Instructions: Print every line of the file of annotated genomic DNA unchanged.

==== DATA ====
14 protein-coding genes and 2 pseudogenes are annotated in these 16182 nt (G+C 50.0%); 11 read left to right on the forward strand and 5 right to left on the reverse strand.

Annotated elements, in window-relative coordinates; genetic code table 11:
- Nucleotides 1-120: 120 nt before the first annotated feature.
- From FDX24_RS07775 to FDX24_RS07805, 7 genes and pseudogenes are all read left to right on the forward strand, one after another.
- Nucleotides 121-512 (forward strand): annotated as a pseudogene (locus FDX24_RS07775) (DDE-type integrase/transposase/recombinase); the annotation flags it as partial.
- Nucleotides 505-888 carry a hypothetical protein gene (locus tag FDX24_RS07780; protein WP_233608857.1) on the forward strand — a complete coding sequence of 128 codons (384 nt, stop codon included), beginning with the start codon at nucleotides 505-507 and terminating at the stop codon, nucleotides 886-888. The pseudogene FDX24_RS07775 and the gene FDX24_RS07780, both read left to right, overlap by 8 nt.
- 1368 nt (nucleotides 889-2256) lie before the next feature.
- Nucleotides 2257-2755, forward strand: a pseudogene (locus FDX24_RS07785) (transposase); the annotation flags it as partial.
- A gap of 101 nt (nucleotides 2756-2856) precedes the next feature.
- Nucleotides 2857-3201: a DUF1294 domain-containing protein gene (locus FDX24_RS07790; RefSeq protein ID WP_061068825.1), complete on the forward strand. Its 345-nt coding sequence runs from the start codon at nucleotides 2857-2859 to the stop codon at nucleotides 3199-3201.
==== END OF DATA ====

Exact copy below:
14 protein-coding genes and 2 pseudogenes are annotated in these 16182 nt (G+C 50.0%); 11 read left to right on the forward strand and 5 right to left on the reverse strand.

Annotated elements, in window-relative coordinates; genetic code table 11:
- Nucleotides 1-120: 120 nt before the first annotated feature.
- From FDX24_RS07775 to FDX24_RS07805, 7 genes and pseudogenes are all read left to right on the forward strand, one after another.
- Nucleotides 121-512 (forward strand): annotated as a pseudogene (locus FDX24_RS07775) (DDE-type integrase/transposase/recombinase); the annotation flags it as partial.
- Nucleotides 505-888 carry a hypothetical protein gene (locus tag FDX24_RS07780; protein WP_233608857.1) on the forward strand — a complete coding sequence of 128 codons (384 nt, stop codon included), beginning with the start codon at nucleotides 505-507 and terminating at the stop codon, nucleotides 886-888. The pseudogene FDX24_RS07775 and the gene FDX24_RS07780, both read left to right, overlap by 8 nt.
- 1368 nt (nucleotides 889-2256) lie before the next feature.
- Nucleotides 2257-2755, forward strand: a pseudogene (locus FDX24_RS07785) (transposase); the annotation flags it as partial.
- A gap of 101 nt (nucleotides 2756-2856) precedes the next feature.
- Nucleotides 2857-3201: a DUF1294 domain-containing protein gene (locus FDX24_RS07790; RefSeq protein ID WP_061068825.1), complete on the forward strand. Its 345-nt coding sequence runs from the start codon at nucleotides 2857-2859 to the stop codon at nucleotides 3199-3201.